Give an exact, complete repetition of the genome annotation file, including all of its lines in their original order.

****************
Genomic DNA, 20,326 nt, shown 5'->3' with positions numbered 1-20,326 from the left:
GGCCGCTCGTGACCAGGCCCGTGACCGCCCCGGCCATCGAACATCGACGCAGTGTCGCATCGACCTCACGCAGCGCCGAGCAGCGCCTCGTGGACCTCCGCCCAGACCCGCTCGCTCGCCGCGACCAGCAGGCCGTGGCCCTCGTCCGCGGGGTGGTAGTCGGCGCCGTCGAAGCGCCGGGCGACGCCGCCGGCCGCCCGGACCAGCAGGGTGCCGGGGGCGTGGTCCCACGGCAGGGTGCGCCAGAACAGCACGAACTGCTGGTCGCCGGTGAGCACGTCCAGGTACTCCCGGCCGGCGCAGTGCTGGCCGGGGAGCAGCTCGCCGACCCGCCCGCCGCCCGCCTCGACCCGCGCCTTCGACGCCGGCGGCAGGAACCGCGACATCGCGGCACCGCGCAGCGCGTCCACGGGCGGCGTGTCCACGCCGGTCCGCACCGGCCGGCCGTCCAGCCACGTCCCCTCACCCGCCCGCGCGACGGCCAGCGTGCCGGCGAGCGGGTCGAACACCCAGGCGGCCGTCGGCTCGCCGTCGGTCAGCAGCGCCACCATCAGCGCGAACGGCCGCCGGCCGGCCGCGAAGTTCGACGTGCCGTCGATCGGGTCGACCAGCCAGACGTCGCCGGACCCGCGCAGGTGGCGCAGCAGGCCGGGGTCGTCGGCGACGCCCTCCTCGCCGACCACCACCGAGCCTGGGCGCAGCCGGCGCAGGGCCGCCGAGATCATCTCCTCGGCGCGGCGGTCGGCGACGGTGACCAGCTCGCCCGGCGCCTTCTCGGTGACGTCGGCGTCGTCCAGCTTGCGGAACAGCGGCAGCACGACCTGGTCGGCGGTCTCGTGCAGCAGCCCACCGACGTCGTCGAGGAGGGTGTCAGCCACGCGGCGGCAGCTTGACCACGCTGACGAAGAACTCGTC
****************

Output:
Genomic DNA, 20,326 nt, shown 5'->3' with positions numbered 1-20,326 from the left:
GGCCGCTCGTGACCAGGCCCGTGACCGCCCCGGCCATCGAACATCGACGCAGTGTCGCATCGACCTCACGCAGCGCCGAGCAGCGCCTCGTGGACCTCCGCCCAGACCCGCTCGCTCGCCGCGACCAGCAGGCCGTGGCCCTCGTCCGCGGGGTGGTAGTCGGCGCCGTCGAAGCGCCGGGCGACGCCGCCGGCCGCCCGGACCAGCAGGGTGCCGGGGGCGTGGTCCCACGGCAGGGTGCGCCAGAACAGCACGAACTGCTGGTCGCCGGTGAGCACGTCCAGGTACTCCCGGCCGGCGCAGTGCTGGCCGGGGAGCAGCTCGCCGACCCGCCCGCCGCCCGCCTCGACCCGCGCCTTCGACGCCGGCGGCAGGAACCGCGACATCGCGGCACCGCGCAGCGCGTCCACGGGCGGCGTGTCCACGCCGGTCCGCACCGGCCGGCCGTCCAGCCACGTCCCCTCACCCGCCCGCGCGACGGCCAGCGTGCCGGCGAGCGGGTCGAACACCCAGGCGGCCGTCGGCTCGCCGTCGGTCAGCAGCGCCACCATCAGCGCGAACGGCCGCCGGCCGGCCGCGAAGTTCGACGTGCCGTCGATCGGGTCGACCAGCCAGACGTCGCCGGACCCGCGCAGGTGGCGCAGCAGGCCGGGGTCGTCGGCGACGCCCTCCTCGCCGACCACCACCGAGCCTGGGCGCAGCCGGCGCAGGGCCGCCGAGATCATCTCCTCGGCGCGGCGGTCGGCGACGGTGACCAGCTCGCCCGGCGCCTTCTCGGTGACGTCGGCGTCGTCCAGCTTGCGGAACAGCGGCAGCACGACCTGGTCGGCGGTCTCGTGCAGCAGCCCACCGACGTCGTCGAGGAGGGTGTCAGCCACGCGGCGGCAGCTTGACCACGCTGACGAAGAACTCGTC